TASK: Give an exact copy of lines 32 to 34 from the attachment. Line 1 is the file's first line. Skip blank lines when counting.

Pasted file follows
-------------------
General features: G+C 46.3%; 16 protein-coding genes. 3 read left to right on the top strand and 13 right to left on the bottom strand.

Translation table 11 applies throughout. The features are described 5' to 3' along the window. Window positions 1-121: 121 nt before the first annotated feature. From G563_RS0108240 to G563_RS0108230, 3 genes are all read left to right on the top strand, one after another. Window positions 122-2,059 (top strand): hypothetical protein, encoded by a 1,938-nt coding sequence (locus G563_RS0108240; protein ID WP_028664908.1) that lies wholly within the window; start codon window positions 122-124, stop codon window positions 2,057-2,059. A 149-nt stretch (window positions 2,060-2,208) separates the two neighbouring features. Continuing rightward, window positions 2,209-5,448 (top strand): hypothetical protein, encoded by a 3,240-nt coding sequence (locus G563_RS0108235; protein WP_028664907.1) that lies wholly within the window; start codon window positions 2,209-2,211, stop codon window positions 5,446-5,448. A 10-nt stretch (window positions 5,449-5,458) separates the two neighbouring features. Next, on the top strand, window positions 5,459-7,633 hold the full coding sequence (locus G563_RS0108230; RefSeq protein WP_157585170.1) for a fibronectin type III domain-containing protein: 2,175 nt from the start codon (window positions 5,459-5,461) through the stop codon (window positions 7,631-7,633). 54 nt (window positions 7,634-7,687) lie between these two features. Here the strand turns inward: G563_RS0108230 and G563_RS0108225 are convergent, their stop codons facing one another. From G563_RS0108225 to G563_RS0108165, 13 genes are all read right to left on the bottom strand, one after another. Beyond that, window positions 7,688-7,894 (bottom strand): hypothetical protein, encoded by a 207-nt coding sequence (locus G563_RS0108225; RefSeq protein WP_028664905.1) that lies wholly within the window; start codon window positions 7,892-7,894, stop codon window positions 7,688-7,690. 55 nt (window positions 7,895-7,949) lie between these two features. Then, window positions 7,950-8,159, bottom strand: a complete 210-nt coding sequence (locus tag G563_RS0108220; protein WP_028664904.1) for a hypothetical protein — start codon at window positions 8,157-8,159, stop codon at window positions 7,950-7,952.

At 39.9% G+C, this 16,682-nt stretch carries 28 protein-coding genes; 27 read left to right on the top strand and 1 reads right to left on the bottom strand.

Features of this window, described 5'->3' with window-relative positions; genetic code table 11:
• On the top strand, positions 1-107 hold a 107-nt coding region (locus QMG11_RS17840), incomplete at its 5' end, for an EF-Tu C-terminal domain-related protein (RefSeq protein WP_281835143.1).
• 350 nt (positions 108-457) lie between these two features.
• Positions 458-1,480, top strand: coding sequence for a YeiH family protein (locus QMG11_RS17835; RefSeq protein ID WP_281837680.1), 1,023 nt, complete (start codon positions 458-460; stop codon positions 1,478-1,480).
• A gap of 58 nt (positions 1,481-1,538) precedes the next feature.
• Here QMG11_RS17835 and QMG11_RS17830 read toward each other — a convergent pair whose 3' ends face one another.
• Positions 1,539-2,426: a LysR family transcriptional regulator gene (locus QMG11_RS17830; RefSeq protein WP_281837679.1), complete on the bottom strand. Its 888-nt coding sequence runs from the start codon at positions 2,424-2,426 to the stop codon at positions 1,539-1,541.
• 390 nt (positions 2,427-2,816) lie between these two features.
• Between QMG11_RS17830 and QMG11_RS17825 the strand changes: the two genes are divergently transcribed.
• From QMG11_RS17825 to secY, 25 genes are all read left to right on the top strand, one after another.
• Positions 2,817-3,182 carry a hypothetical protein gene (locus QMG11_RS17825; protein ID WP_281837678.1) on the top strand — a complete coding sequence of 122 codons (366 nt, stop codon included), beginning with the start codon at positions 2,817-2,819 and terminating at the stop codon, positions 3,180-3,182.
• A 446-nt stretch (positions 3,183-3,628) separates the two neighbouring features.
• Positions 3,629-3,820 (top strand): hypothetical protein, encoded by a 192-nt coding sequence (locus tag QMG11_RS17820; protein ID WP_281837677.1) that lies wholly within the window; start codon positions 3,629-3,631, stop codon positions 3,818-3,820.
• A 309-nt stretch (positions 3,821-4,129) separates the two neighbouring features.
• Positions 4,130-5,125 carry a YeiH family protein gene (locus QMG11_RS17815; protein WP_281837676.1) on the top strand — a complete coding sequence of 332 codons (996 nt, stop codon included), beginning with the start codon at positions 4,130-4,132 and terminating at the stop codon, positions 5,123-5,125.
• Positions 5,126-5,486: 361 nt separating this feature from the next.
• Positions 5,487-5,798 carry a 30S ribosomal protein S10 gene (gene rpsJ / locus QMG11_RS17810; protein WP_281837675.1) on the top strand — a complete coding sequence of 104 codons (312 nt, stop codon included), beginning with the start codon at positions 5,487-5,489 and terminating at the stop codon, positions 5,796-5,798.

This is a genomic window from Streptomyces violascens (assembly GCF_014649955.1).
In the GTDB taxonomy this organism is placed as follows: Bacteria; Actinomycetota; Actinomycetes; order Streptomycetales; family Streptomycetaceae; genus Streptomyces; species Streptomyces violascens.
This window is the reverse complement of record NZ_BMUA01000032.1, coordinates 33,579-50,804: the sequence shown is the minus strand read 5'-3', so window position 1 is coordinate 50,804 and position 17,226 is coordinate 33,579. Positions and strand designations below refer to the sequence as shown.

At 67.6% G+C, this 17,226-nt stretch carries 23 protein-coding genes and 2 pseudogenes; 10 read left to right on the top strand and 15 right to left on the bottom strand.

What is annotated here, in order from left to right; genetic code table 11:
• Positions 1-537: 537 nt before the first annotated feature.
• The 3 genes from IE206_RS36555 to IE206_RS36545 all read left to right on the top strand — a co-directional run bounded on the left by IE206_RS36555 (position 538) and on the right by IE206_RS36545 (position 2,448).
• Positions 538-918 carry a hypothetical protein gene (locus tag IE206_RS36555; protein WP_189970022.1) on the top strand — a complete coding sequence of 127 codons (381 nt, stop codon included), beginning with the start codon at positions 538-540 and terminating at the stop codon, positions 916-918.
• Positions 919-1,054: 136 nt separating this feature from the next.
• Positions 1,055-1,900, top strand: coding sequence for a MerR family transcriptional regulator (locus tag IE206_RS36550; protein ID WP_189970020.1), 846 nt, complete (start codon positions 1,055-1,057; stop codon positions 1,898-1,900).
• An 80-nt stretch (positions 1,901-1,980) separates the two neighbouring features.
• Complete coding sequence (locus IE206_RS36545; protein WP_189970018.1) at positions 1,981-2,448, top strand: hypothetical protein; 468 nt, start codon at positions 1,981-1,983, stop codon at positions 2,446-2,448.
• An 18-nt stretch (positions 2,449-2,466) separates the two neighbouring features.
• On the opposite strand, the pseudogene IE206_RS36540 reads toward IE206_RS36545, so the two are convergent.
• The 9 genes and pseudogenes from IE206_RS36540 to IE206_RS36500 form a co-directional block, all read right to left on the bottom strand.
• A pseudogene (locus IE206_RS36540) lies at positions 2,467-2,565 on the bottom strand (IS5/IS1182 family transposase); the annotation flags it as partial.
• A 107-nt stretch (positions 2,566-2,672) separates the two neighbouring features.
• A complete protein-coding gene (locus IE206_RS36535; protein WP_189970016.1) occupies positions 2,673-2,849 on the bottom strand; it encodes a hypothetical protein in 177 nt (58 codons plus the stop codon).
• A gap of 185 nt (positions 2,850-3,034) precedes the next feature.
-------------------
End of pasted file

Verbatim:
• Complete coding sequence (locus IE206_RS36545; protein WP_189970018.1) at positions 1,981-2,448, top strand: hypothetical protein; 468 nt, start codon at positions 1,981-1,983, stop codon at positions 2,446-2,448.
• An 18-nt stretch (positions 2,449-2,466) separates the two neighbouring features.
• On the opposite strand, the pseudogene IE206_RS36540 reads toward IE206_RS36545, so the two are convergent.